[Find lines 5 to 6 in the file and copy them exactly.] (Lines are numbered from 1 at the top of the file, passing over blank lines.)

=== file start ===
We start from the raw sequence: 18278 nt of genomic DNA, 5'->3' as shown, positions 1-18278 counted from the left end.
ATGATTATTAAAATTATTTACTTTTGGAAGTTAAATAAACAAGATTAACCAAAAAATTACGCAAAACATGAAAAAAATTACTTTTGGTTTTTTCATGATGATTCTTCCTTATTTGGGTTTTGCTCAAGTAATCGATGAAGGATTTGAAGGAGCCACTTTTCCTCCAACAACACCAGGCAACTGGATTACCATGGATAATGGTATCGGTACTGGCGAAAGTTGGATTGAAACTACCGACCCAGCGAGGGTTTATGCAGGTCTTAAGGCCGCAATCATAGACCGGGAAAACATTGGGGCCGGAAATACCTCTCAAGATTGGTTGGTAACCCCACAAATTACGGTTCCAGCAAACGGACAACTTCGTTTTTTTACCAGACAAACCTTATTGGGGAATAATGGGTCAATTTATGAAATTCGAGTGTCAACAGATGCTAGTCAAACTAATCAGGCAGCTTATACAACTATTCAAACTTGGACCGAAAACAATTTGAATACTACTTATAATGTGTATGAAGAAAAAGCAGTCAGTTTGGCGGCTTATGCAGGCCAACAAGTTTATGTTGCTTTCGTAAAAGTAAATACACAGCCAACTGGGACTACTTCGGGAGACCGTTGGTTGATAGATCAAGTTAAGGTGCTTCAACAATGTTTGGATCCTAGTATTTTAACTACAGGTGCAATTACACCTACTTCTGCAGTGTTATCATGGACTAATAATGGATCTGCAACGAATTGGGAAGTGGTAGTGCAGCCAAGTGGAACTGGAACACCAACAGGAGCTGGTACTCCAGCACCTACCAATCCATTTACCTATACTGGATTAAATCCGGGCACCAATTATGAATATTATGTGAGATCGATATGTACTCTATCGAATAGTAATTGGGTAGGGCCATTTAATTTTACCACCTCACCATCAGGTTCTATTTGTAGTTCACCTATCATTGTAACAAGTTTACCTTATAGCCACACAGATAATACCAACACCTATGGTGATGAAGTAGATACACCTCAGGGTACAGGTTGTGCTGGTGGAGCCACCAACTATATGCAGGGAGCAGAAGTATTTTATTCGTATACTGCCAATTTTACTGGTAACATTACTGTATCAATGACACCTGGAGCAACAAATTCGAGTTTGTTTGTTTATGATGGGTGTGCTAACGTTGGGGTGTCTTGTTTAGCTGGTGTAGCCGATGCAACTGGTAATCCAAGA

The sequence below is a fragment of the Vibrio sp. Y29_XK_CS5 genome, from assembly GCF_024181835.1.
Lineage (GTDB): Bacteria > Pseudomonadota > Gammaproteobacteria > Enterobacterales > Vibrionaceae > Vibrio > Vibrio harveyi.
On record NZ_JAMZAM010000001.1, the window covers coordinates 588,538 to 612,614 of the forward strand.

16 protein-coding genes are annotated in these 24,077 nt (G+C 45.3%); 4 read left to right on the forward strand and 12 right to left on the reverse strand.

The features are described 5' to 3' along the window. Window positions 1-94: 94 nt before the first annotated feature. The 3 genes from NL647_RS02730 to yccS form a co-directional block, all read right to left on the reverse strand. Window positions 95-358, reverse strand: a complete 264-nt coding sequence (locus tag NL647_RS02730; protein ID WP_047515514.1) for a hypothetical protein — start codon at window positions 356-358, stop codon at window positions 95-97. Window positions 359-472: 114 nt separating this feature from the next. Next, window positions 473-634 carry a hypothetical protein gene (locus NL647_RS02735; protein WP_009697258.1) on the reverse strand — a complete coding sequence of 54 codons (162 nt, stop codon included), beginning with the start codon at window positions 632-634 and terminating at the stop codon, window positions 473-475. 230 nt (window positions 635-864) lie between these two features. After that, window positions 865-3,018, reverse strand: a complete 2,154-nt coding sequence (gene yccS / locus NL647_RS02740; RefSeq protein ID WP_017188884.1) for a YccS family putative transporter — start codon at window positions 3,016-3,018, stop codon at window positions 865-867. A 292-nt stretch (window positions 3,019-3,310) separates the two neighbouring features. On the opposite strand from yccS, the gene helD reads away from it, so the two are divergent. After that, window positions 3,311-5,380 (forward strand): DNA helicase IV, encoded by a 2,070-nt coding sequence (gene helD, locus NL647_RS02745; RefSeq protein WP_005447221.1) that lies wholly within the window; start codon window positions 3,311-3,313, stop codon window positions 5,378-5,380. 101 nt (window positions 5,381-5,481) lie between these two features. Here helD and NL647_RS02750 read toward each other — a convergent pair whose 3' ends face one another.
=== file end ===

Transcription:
On record NZ_JAMZAM010000001.1, the window covers coordinates 588,538 to 612,614 of the forward strand.

16 protein-coding genes are annotated in these 24,077 nt (G+C 45.3%); 4 read left to right on the forward strand and 12 right to left on the reverse strand.